Well, the answer to this question lies in the type of pumps used by domestic coffee machines to generate the pressure, which is very different from the pumps used by professional coffee machines.
How is pressure distributed in a coffee machine?
In espresso machines, pressure is generated in three main ways: two depend on a motor, and a third is completely manual.
- Catering coffee machines use rotary pumps, in which the water flow is independent of the pressure. They can use more or less liquid, the pressure will always be constant (9 bar). Translated, this means that they can serve many more people – great flow – without the pressure being affected in the slightest. In fact, they are capable of generating much more pressure, but they are automatically controlled so that they do not exceed the standard figure of 9 bar, which is what the espresso canons command. See if this is important!
- Domestic coffee machines use vibrating pumps because they are much cheaper. In this type of pump, the pressure depends inversely on the flow of water used. The more water, the less pressure it is able to send. So a much higher initial pressure (15 bar, or up to 19 bar) is applied to ensure that the filter with the ground coffee actually receives the 9 bar we need, and does not get lost along the way.
- There is a third method of pressure, which does not rely on a pump or internal motor, but is executed manually: the lever or the piston. There are hardly any examples of this – very old – technology on the market, but the most notable are undoubtedly the La Pavoni coffee machines. Here the pressure depends on the skill and the arm of the user who operates the lever up and down.
In the following SeattleCoffeeGear video, you can see a rotary pump and a vibrating pump being broken down, piece by piece, so that you can see the differences between the two:
Why do domestic coffee machines have 15 or 20 bars of pressure, if you only need 9 to make an espresso?
The answer is contained in the previous section, but we detail it here so that you can better understand how these machines work.
A real espresso is made with 9 bars.
Catering coffee machines, by using rotary pressure pumps, are able to generate this 9 bar pressure constantly without loss.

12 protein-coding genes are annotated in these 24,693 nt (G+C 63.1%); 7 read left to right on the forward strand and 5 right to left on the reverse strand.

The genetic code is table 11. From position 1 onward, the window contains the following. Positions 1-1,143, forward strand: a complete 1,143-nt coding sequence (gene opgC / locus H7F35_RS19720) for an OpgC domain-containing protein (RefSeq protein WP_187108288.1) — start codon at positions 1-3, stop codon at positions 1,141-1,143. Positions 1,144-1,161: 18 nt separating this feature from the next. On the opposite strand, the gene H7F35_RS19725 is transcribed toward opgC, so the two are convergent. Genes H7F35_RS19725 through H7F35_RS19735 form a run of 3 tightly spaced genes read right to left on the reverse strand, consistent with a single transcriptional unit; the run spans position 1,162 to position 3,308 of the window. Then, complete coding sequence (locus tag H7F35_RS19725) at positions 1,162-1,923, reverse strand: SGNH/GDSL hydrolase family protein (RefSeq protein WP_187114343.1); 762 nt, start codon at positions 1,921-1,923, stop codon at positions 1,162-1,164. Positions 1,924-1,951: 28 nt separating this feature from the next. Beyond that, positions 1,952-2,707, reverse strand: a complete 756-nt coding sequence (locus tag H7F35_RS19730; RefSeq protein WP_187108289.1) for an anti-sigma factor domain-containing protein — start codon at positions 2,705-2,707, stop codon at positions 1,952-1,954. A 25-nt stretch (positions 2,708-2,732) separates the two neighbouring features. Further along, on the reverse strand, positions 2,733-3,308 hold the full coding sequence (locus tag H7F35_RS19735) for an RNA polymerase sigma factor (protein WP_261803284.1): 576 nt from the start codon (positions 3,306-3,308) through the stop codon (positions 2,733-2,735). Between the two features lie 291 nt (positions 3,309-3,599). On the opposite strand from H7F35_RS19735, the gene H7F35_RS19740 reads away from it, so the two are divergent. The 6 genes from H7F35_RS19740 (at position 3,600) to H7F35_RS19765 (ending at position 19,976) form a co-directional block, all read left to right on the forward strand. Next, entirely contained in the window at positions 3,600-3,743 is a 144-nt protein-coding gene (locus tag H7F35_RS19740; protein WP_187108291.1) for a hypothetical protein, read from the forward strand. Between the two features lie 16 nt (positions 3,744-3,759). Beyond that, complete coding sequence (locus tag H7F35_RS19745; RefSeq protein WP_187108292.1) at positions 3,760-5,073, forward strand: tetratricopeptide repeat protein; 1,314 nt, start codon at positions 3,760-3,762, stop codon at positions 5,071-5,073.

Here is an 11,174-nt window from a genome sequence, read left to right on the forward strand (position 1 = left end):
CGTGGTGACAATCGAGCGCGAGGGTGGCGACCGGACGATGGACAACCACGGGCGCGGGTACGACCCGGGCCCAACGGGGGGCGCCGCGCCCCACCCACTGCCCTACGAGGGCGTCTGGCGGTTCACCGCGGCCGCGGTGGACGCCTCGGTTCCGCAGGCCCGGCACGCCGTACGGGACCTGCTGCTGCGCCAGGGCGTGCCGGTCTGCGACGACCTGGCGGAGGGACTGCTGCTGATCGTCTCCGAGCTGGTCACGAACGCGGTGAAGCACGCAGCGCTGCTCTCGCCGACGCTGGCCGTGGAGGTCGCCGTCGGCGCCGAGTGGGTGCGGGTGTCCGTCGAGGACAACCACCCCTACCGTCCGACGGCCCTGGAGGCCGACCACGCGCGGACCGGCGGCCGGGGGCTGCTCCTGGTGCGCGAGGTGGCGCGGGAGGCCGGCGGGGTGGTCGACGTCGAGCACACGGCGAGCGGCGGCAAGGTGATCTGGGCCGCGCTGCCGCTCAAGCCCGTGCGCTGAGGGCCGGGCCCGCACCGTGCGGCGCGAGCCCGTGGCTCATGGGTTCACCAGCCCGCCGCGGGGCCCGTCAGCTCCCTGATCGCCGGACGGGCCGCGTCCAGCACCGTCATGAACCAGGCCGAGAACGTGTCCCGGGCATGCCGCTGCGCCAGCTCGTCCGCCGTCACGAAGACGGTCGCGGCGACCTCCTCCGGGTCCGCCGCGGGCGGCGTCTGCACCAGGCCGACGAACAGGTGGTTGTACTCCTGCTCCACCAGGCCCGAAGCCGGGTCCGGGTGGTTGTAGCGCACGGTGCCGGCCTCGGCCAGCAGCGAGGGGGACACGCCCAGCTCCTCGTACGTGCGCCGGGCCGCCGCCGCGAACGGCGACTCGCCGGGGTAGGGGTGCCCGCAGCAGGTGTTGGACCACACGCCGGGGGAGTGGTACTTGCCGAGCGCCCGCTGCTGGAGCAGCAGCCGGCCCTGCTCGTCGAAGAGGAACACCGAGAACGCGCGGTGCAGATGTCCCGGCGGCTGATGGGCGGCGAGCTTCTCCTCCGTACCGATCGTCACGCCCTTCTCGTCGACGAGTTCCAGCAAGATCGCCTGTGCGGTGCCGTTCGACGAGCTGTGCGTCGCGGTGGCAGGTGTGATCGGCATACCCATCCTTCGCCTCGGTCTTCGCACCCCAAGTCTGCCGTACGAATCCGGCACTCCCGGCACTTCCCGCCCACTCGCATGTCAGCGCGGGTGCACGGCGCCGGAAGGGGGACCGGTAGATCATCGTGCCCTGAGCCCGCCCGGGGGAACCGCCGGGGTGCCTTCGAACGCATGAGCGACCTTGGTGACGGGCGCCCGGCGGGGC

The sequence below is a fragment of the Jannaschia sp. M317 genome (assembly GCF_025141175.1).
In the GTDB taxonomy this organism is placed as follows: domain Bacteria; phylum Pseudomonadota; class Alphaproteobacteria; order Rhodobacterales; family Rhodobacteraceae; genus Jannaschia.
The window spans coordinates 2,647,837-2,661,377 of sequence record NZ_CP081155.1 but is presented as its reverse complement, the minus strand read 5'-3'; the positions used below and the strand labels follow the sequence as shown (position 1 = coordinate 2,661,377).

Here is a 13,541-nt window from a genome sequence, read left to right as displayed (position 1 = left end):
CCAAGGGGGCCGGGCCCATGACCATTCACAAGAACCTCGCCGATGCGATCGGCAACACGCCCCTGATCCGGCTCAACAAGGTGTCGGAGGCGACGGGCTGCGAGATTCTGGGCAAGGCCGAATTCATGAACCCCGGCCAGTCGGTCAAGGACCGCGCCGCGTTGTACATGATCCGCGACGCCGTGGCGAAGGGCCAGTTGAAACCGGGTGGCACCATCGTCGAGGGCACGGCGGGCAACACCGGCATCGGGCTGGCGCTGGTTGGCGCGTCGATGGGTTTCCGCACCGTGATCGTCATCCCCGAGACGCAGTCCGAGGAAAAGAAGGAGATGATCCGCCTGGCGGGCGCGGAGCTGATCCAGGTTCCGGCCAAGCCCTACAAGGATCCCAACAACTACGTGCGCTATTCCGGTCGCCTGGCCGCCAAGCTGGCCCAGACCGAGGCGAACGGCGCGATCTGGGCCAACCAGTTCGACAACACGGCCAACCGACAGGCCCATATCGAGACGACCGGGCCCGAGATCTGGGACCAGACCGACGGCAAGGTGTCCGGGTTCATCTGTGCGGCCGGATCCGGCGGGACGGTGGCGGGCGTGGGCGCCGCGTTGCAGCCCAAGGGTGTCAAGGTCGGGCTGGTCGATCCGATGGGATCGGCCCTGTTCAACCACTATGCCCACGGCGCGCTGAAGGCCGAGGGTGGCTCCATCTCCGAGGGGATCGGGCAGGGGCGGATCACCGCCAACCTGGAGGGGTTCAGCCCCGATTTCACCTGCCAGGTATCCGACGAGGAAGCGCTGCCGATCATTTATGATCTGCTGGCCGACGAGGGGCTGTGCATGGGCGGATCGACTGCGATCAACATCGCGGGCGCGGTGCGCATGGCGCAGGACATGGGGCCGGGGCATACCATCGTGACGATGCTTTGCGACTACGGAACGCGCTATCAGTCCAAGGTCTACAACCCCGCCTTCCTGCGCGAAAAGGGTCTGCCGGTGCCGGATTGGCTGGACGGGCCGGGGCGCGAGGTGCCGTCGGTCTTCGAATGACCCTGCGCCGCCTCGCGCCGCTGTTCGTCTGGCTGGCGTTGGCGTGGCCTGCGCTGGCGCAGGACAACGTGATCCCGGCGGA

Home coffee machines, on the other hand, use other, more economical piston-operated pumps. These pistons move back and forth, sucking up the water on the one hand and compressing it on the other. And because it is not a constant movement, when the piston moves back, the pump loses pressure.
This is why they work at a higher pressure (15, 19 or 20 bar): to compensate for this loss and to ensure that the 9 bar needed to extract the coffee is reached.
This extraction process is, of course, much less precise than that achieved by rotary pumps (bar pumps), which is why coffee machines in the catering trade are able to extract coffee with many more nuances and generally with better taste.
Conclusions: Are pressure bars important?
In short: the standard pressure for making an espresso is 9 bars, not 15 or 19 or any other figure. Domestic coffee machines incorporate overpressure valves to their pumps (vibratory type) to achieve the final pressure of 9 bars since, due to their operation, these pumps dissipate several bars of pressure during the process.
In short, is this clear to you? Once we know these details, consumers are much more aware. They know how to calibrate better the aggressive advertising campaigns of coffee machine manufacturers, who always try to get the message across that the more, the better.
A 19 bar coffee machine is a guarantee, but it does not necessarily produce better coffee than a 15 bar machine, nor does a 15 bar machine produce better coffee than a 9 bar machine. They are all set up so that the water pressure as it passes through the ground coffee is as close as possible to those 9 bars of reference. And this is without taking into account other much more important aspects such as the quality of the grind, the raw material used, the pressing of the beans, etc. If you neglect any of these issues when preparing your espresso, rest assured that the pressure bars will not come to your aid.
We, therefore, believe it is important to disseminate as much objective information as possible about pressure bars, their function and effects, and thus prevent them from becoming a common marketing tool for manufacturing companies.